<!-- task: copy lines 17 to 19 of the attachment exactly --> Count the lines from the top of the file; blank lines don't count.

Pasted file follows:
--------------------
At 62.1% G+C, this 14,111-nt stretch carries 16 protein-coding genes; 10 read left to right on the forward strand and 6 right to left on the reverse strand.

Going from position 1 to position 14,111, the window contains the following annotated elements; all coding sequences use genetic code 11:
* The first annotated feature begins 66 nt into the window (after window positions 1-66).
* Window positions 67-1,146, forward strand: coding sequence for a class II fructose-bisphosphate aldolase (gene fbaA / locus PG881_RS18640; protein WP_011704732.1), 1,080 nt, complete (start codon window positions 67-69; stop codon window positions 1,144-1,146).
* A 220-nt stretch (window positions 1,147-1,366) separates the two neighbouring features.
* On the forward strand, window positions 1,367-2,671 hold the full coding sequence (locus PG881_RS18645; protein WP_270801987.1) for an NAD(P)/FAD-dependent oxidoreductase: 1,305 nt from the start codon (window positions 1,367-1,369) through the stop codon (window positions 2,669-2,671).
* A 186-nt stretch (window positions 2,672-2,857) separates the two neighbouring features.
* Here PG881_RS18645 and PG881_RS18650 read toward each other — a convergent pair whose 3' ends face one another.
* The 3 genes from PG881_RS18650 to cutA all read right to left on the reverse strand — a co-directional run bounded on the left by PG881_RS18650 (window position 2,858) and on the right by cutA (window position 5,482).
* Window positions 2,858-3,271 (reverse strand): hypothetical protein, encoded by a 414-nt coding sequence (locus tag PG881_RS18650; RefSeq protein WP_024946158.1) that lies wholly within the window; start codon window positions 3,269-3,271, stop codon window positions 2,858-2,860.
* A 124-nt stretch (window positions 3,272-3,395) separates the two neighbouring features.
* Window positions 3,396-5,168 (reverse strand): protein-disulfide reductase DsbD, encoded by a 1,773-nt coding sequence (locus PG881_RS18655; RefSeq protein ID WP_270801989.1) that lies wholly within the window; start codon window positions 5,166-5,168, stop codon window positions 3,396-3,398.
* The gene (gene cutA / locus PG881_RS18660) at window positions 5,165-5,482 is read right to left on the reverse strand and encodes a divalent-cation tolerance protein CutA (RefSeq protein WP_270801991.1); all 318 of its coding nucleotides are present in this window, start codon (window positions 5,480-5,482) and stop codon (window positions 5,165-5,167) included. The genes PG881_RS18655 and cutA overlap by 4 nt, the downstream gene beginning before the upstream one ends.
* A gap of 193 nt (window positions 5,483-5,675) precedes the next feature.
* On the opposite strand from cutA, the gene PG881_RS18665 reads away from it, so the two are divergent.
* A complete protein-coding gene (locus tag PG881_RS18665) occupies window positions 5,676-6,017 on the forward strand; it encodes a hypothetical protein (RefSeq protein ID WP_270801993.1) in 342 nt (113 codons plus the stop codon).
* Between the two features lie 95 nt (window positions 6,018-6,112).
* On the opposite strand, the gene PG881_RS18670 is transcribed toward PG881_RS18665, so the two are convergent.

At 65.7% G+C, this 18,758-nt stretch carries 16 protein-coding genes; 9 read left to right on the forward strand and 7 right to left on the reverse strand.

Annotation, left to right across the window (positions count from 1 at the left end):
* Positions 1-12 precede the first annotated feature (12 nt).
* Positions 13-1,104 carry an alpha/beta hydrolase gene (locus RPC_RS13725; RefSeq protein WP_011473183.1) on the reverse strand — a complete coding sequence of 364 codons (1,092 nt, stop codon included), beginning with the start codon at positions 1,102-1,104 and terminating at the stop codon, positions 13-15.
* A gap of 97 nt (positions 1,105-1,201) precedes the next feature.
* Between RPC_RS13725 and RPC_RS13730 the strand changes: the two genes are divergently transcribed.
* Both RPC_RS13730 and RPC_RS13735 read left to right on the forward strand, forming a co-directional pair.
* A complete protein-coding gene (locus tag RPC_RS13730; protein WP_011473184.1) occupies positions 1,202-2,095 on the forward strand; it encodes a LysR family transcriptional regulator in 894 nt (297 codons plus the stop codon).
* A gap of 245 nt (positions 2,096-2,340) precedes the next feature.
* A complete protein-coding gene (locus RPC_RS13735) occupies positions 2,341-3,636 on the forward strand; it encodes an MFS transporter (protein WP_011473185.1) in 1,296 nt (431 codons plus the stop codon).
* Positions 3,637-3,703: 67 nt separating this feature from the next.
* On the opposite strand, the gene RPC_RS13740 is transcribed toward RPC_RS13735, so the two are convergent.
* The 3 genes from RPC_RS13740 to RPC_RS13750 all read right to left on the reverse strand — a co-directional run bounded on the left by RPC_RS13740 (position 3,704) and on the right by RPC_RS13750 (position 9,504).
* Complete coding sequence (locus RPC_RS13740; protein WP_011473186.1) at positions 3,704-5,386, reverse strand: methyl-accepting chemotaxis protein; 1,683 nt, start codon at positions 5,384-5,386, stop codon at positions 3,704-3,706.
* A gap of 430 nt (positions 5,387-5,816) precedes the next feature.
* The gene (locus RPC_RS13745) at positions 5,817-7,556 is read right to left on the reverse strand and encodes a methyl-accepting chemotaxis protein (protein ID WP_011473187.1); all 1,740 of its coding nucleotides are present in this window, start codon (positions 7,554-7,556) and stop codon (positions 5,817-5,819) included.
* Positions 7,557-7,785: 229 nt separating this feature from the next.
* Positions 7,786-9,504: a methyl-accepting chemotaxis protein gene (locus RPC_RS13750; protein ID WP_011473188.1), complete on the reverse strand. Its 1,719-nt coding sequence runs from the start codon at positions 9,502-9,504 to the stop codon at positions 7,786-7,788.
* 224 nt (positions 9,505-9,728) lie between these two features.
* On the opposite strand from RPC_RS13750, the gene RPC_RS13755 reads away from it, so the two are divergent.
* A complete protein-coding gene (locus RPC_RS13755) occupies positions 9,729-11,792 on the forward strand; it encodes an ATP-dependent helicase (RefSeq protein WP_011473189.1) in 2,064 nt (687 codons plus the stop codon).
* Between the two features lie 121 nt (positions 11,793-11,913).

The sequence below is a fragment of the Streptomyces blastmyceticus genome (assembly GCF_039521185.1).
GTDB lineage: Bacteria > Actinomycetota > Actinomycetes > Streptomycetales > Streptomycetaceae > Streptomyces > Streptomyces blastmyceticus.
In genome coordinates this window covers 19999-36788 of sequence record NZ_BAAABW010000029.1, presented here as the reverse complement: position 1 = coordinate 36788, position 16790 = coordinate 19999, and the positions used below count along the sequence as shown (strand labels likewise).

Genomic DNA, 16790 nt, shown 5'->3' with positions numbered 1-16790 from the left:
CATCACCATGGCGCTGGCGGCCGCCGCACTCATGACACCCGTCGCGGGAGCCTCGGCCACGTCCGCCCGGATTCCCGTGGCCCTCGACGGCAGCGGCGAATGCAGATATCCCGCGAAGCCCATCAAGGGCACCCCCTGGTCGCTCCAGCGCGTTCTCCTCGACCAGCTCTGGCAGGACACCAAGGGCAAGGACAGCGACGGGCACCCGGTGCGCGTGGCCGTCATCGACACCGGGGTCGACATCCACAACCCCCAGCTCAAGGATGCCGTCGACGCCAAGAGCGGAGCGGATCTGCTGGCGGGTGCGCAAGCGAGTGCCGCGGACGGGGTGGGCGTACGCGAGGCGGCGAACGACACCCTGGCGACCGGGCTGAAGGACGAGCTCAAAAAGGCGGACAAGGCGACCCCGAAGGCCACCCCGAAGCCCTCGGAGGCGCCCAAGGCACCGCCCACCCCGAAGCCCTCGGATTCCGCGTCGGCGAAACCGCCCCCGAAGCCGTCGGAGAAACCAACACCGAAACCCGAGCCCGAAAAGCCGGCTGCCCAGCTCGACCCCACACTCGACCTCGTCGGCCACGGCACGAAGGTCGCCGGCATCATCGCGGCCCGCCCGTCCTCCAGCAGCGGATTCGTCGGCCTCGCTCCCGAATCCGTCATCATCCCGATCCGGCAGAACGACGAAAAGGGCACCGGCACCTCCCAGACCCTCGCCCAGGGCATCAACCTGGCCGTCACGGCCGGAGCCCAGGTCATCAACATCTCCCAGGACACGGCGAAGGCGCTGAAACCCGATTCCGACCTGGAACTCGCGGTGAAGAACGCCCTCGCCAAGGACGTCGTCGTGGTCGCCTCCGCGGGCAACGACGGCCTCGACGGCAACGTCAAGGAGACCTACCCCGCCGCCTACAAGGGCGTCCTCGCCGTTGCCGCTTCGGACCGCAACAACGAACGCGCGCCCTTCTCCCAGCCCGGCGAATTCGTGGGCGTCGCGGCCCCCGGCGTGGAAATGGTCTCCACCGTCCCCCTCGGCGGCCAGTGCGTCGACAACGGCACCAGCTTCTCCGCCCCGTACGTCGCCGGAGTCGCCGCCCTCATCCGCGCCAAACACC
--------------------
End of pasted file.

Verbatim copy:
* Between the two features lie 95 nt (window positions 6,018-6,112).
* On the opposite strand, the gene PG881_RS18670 is transcribed toward PG881_RS18665, so the two are convergent.

At 65.7% G+C, this 18,758-nt stretch carries 16 protein-coding genes; 9 read left to right on the forward strand and 7 right to left on the reverse strand.